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FDA Approves Gardasil to Prevent Cervical Cancer, Precancers

FDA Approves Gardasil to Prevent Cervical Cancer, Precancers

ROCKVILLE, Maryland—The FDA has approved Merck's Gardasil (quadrivalent human papillomavirus recombinant vaccine) for the prevention of cervical cancer and cervical, vulvar, and vaginal precancers caused by human papillomarvirus (HPV). The decision came after the agency's Vaccines and Related Biological Products Advisory Committee unanimously recommended the approval.

Gardasil is designed to protect against HPV types 6, 11, 16, and 18. HPV 16 and 18 cause an estimated 70% of cervical cancer cases, and HPV 6 and 11 account for some 90% of cases of genital warts, which can lead to abnormal Pap tests and low-grade cervical abnormalities.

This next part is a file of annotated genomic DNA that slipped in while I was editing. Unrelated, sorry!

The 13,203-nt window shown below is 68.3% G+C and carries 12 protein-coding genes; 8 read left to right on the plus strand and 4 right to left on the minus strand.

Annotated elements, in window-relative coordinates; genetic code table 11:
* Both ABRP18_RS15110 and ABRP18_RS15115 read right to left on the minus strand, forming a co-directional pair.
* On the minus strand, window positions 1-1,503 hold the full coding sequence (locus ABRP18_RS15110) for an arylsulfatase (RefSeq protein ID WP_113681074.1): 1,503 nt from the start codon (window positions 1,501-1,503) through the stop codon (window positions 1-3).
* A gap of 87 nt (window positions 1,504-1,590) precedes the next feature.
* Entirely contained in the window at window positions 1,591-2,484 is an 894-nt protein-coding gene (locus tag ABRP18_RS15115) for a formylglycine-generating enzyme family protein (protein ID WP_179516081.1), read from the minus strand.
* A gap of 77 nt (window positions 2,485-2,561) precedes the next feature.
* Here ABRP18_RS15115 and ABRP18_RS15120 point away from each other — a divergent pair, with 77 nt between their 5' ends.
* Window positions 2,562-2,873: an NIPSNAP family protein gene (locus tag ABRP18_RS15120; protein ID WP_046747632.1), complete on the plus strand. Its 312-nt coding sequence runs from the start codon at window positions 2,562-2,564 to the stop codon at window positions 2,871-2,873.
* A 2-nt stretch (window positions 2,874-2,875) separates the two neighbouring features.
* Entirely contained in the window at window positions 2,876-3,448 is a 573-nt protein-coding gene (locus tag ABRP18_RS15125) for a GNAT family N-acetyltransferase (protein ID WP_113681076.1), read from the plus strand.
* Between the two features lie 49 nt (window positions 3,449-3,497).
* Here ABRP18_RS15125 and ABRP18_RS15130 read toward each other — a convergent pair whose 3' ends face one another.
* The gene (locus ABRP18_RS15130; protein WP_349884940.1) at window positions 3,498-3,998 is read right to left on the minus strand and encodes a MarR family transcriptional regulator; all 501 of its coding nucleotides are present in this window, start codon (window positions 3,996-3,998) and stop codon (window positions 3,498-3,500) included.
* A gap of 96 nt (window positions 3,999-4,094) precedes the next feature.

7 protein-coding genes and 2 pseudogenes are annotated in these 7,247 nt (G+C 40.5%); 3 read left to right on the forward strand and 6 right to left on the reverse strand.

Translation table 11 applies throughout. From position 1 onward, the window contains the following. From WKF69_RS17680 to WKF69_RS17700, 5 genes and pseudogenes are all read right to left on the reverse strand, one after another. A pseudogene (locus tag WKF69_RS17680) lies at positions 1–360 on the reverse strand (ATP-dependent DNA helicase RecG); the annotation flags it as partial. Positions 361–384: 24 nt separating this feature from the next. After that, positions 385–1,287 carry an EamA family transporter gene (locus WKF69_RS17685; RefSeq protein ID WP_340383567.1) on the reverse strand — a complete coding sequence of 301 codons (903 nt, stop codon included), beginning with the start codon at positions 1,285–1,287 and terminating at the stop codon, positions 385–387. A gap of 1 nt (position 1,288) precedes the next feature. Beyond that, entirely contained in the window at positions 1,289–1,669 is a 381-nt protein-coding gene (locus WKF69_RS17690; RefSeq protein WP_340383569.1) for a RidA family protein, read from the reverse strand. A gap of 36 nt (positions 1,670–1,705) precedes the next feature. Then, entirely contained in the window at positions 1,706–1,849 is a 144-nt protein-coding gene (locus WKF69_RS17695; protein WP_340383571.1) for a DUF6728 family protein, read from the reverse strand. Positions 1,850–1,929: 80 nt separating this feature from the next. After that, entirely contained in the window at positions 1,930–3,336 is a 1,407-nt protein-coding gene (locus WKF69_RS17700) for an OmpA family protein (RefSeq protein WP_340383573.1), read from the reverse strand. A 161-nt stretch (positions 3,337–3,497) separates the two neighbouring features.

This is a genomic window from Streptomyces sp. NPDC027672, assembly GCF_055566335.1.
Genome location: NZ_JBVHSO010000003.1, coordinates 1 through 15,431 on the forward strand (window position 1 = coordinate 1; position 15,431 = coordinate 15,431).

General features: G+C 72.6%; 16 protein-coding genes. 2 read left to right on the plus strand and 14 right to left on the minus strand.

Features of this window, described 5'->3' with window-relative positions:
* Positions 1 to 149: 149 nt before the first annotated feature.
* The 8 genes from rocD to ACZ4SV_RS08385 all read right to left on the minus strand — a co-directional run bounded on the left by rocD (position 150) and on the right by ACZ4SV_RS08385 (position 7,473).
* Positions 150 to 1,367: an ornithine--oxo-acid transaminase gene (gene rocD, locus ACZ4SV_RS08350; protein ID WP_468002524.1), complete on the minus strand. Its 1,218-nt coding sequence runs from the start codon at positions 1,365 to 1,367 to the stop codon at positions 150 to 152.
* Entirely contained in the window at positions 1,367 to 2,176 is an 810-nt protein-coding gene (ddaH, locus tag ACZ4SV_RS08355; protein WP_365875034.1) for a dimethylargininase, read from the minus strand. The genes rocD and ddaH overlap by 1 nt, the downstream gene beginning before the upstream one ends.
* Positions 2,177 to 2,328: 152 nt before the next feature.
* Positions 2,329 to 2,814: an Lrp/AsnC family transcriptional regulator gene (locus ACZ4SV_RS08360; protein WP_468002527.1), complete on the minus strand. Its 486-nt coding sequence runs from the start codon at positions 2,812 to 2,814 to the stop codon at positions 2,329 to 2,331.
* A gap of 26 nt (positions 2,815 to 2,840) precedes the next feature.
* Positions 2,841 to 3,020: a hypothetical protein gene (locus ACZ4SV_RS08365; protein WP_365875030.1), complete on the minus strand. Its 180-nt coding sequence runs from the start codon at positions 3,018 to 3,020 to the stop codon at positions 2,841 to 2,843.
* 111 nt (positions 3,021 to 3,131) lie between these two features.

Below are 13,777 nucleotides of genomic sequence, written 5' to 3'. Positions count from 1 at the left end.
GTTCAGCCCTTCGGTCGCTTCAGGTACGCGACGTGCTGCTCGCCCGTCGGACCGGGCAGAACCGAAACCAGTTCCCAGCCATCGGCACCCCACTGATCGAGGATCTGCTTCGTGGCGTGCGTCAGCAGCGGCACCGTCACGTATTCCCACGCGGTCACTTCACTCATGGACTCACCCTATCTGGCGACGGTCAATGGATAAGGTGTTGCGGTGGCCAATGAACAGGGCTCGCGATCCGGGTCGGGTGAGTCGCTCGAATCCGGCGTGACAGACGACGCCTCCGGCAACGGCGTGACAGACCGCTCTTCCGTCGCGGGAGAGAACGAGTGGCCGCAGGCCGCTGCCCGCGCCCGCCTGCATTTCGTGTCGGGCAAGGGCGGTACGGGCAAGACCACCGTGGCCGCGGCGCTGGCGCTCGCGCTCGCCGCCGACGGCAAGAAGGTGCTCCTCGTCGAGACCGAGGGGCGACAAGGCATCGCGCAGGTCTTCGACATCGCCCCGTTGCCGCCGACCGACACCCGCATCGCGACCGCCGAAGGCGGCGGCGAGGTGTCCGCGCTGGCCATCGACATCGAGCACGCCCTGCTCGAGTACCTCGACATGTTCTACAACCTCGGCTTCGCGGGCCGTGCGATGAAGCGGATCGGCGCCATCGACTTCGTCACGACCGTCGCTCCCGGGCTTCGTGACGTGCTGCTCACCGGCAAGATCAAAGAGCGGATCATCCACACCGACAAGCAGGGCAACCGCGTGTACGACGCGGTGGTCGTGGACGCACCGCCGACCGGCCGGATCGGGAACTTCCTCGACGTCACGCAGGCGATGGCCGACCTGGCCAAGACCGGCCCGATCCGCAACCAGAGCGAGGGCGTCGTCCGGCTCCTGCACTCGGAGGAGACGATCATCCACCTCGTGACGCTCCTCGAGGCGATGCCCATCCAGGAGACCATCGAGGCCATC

Merck estimates the vaccine could reduce deaths worldwide from cervical cancer by two-thirds. The expected price (about $300 to $500 for three shots over 6 months), however, could limit its use.

The company presented data from trials conducted in 33 countries. The key randomized, placebo-controlled studies involved 20,887 women ages 16 to 26. (Efficacy trials have not been completed in males.) "Gardasil prevented 100% of cervical, vaginal, and vulvar precancers caused by HPV types 16 and 18; prevented 95.2% of cervical lesions caused by types 6, 11, 16, and 18; and prevented 99.1% of external genital lesions, including genital warts, caused by HPV types 6, 11, 16, and 18," the company said.

The CDC's Advisory Committee on Immunization Practices has recommended that 11- and 12-year-old girls be routinely vaccinated with Gardasil and that girls as young as 9 can receive the shots, at their physician's discretion.

 
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